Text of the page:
Hildegard House Provides Compassionate End-of-Life Services
Writer / Angela Boggs
Visit Hildegard House and you’ll notice a striking quilt made by local artist Penny Sisto, depicting the 12th century saint for whom the building is named. Hildegard of Bingen was known for music, as well as her medical writings and holistic approach to healing.
The name is a natural fit. Hildegard House, set in a former Ursuline convent in Butchertown, provides end-of-life care for patients with no home or family to care for them. Funded by donations, the home provides a hospice team including a nurse, aide, social worker and chaplain. Meals, laundry and housekeeping are provided.
Renovations began on the building in 2015 and the first patient was accepted one year later. Most residents are at the last three months of their lives, and cannot afford caregivers. More than 100 residents have received necessary care at the home since it opened.
Founder and Executive Director Karen Cassidy is a former palliative care nurse for KentuckyOne Health.
“If you don’t have a home, or if you don’t have family to take care of you around the clock, you can’t access hospice,” Cassidy says.
As a nurse she saw people who could not get hospice care, and she wanted to create a place where they could get help and not spend the end of their lives alone.
There is no charge for residents at Hildegard House’s three bedrooms. It is operated by more than 40 volunteers, known as Compassionate Companions, working five-hour shifts. They become like family to the residents, doing all that family members would do. This includes fixing meals, handling personal-care tasks like brushing teeth, and even simple needs like bringing drinks and washcloths to residents.
“That’s really our mission – to provide a home and someone to care,” Cassidy says.
Because residents change their address, Hildegard House actually becomes their home. The average stay is about three and a half weeks. One previous resident was there for more than nine months, and a patient named Thelma even celebrated her 102nd birthday at the house. She had never married, and had no children or other family.
There are family reconnections too, and Cassidy recalls a patient named Linda who reconciled with her two sons.
Referrals usually come from Hosparus. Hospice care treats patients’ symptoms, but they may be released to go home. If patients can’t be alone, Cassidy will evaluate to determine if they are an appropriate fit for Hildegard House, and if beds are available.
Because the facility provides 24-hour care, Cassidy says “it can be challenging, but it is such a blessing to watch volunteers provide care for the end of life. This compassionate community has formed. We’re helping the city of Louisville to grieve. We don’t talk about that as a society. People call to talk about people, someone they love, someone they know who died.”
The community is responding to the facility’s mission. Twenty volunteers from the Jefferson County Master Gardener Association help to maintain the gardens.
“It’s so peaceful,” Cassidy says.
A prospective Eagle Scout and members of his family and troop recently volunteered to build storage shelves for the basement. Additional community members have donated amounts from their stimulus checks.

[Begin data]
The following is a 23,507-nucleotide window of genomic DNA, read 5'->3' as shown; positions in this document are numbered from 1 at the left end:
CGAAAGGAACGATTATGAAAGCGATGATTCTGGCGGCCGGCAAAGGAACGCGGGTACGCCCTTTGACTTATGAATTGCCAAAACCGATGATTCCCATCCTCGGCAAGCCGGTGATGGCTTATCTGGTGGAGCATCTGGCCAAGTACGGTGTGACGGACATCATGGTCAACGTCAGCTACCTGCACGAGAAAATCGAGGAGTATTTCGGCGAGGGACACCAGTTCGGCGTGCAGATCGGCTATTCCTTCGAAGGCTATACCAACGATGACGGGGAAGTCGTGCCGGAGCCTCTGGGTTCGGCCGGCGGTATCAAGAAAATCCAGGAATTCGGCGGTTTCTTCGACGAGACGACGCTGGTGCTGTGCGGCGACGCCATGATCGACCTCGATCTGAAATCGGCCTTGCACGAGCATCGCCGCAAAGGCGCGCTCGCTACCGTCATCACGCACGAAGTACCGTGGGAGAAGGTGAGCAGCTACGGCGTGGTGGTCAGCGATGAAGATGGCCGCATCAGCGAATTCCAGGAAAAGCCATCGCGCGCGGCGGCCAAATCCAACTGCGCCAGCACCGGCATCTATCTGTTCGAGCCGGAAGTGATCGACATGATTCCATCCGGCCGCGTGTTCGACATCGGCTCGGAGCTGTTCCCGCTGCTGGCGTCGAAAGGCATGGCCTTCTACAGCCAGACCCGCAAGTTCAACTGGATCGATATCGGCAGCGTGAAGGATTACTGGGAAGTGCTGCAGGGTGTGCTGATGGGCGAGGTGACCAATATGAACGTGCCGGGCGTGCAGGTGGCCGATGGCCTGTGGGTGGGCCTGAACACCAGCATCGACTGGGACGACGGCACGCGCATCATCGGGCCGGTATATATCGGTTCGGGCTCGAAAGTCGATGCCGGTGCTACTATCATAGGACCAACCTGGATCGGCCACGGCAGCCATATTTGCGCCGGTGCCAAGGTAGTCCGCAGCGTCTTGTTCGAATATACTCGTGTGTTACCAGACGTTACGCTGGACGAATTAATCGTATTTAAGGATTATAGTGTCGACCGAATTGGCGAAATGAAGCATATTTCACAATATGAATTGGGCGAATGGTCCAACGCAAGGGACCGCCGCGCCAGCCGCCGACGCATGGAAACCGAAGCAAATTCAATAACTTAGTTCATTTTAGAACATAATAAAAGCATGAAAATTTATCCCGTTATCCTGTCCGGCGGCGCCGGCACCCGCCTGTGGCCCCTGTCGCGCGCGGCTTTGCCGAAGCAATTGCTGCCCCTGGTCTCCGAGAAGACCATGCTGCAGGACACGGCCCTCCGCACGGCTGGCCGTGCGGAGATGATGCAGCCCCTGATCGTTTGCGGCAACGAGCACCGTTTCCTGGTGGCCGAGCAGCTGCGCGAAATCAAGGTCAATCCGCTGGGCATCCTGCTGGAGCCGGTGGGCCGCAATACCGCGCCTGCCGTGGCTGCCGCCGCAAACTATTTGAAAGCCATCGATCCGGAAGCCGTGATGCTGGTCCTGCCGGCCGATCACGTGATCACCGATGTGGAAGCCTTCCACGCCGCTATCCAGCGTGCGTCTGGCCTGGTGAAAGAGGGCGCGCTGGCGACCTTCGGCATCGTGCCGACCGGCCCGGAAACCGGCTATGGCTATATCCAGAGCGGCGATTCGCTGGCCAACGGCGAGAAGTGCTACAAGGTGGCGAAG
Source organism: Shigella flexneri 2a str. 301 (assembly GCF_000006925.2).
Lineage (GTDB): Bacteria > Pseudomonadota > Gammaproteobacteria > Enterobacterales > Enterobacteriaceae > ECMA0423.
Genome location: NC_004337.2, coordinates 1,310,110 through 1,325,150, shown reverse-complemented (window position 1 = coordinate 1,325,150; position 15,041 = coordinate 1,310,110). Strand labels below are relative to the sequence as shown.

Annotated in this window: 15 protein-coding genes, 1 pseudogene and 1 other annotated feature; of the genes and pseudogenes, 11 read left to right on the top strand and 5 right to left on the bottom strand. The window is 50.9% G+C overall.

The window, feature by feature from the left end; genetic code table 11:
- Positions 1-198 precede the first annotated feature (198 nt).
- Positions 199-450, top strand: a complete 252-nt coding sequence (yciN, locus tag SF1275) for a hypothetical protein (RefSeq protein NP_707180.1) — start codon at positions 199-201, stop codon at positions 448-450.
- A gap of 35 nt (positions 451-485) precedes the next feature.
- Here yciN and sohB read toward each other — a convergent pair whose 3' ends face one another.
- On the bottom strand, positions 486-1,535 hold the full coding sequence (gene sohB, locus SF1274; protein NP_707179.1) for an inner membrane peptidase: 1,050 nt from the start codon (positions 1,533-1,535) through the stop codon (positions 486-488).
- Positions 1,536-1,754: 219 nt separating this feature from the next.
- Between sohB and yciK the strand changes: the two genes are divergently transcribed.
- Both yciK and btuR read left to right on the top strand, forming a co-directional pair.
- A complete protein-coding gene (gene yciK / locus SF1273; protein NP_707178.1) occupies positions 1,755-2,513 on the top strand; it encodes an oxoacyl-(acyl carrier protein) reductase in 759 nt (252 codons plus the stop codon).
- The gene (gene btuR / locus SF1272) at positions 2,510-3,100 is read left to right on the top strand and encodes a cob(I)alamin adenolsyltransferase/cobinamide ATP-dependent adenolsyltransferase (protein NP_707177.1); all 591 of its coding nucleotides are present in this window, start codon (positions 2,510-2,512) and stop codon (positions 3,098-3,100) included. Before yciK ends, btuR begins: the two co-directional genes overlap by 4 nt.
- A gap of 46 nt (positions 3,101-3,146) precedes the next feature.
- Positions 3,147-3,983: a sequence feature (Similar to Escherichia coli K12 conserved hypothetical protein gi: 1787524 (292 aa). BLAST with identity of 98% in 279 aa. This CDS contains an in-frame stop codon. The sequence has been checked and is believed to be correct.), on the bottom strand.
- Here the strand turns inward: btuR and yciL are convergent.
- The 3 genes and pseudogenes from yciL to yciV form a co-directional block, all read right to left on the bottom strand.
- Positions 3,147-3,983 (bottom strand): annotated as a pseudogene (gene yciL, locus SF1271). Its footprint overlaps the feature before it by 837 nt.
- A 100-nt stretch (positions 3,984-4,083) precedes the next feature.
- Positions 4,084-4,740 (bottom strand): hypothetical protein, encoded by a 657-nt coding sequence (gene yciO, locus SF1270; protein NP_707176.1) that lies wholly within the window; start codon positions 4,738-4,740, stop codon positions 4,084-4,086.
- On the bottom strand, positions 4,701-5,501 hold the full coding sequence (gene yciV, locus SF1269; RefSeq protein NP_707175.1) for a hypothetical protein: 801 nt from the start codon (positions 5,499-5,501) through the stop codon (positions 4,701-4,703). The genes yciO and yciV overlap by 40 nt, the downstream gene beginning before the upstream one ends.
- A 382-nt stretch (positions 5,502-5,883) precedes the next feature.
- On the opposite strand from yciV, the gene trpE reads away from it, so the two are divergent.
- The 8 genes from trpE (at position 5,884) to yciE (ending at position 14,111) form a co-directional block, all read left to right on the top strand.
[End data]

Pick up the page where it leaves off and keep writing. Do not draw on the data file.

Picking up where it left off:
“In our training we talk about how we are just companions for people at the end of life,” Cassidy says. “It’s their journey. They chose how they want to die.”
This includes medications. Cassidy recalls a patient named John who was adamant about not wanting morphine, even though he was in pain. He simply wanted someone to sit with him. He explained that he was a recovered addict.
“We serve people of faith or no faith,” Cassidy says. “We provide care for undocumented immigrants who can’t access health care.”
Another resident, a previously homeless veteran who had served in the Navy during Vietnam, described the facility as the “best bed and breakfast in Louisville.” He was there for six weeks but had no visitors.
“We found veterans who gave him a proper burial at the military cemetery near Fort Knox, with a motorcade, gun salute and a service, so he died with dignity,” Cassidy says.
Training sessions for new volunteers are held every other month. Everything else is operated by Cassidy, a volunteer coordinator and part-time nurses.
Hildegard House was recognized with a $100,000 award from Premier Inc. in 2018, and Cassidy herself was an AARP Purpose Prize winner last year.
An annual golf scramble in October at Heritage Hill Golf Club in Shepherdsville provides fundraising and sponsorship opportunities. More information is available online.
Although Hildegard House is currently nonoperational due to the pandemic, there is still a need for donations to pay for mortgage and utility costs.
“Most of our volunteers are over 60, and the risk for them is high,” Cassidy says. “If we had to quarantine, there wouldn’t be anyone to care for our residents. We plan to open as soon as it is safe.”
Food and furniture is donated, and donors bring meals and send Kroger gift cards for fresh food.
“The sweetest donations are from individuals who realize how blessed they are to have a family or resources to take care of them or their family members,” Cassidy says. “No one should have to die alone, and those donors seem to realize how blessed they are to have family support.”
To volunteer or donate, or to refer a patient, visit hildegardhouse.org for more information.